Sunday, April 5, 2015

Historical Women on United States Currency

Ever since I heard about the Women on 20's campaign last week, the idea has been on my mind. I have read several articles, as well as some of the comments on them, about women on currency. There is obviously a wide range of opinions about whether or not women should be on currency. For some reason some people seem to think that individuals who are featured on currency must be white males. Or if they are not, they must have done something in their life like cure cancer, end world hunger, AND end poverty. Simply doing one of those things would not be enough to get *gasp* a woman on U.S. currency. A woman?? INCONCEIVABLE!

Now, I have great respect for the men on our United States currency, were they perfect? Most definitely not, but each of them did things worthy of respect, some more than others, and they each helped shape the United States in one way or another. They played a vital part in shaping our country into one that is the "land of the free and the home of the brave", but sometimes it feels like there is an addendum to that *as long as you are a wealthy white male*. Should they be removed from currency and simply forgotten? No, but perhaps it is time for new heroes on our currency.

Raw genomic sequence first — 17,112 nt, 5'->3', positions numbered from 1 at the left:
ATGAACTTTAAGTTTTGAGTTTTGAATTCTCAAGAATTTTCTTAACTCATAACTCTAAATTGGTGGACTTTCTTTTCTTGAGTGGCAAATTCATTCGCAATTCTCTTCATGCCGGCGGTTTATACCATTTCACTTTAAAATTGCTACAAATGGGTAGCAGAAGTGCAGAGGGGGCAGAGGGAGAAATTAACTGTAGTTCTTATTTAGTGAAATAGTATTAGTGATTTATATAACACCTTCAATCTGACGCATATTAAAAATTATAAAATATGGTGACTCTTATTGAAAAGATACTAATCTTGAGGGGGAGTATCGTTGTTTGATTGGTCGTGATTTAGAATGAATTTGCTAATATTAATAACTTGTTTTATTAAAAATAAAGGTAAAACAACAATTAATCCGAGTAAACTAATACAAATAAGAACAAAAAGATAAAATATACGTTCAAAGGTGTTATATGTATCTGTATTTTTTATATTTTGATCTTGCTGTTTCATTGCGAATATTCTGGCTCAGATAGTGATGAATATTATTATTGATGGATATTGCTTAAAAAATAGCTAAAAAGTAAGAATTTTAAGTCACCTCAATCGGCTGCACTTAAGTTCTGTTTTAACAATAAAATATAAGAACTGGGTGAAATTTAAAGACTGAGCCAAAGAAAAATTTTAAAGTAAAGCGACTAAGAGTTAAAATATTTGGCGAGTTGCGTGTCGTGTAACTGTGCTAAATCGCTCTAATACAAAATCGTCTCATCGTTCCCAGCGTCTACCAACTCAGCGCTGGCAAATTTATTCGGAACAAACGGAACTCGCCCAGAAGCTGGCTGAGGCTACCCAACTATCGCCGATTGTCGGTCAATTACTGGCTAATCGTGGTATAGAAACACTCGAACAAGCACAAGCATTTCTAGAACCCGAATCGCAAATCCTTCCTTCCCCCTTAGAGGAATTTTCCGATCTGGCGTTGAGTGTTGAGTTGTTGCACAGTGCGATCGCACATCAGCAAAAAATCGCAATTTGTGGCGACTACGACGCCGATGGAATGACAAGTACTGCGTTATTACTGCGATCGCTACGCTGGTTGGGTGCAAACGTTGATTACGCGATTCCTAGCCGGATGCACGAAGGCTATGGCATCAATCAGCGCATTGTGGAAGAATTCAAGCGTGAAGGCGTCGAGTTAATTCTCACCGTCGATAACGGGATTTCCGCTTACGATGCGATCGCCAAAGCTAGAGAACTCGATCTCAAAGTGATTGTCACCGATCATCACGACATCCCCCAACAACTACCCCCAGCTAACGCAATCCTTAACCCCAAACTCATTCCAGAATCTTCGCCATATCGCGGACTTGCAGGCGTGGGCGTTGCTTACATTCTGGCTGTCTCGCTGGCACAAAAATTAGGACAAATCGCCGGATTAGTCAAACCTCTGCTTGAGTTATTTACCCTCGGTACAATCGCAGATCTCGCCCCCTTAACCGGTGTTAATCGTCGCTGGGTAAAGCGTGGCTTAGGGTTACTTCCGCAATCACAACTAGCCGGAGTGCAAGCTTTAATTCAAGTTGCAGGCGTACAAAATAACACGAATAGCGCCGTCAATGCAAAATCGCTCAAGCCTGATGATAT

What is interesting is that if you look back 120 years ago, before women in the United States even had the right to vote, you can find Martha Washington, wife of President George Washington on the $1 bill. That's right folks, the United States actually put a woman on currency before women could vote! Even more "shocking" is that 20 years before Martha Washington showed up on the $1 bill another woman was featured on the $10 and $20 bills. And guess what, she was not related to a president in any way, in fact she was not even a white woman. Pocahontas was once upon a time, featured on United States currency.

I wonder if some people see this movement as saying that women are better than men, that those who are pushing for this want to "kick" off all the men on United States currency and replace them with women. For me, personally, it is definitely not about that. It is about recognizing that there should be equality for men and women, that women have done amazing wonderful things that have benefited our country. That women who have truly changed the world deserve to be recognized, just as men who have changed the world have been. It is showing our society that we recognize that men are not better than women and that women are not better than women. That society benefits from an equal partnership between men and women, and that this is just a step in that direction.

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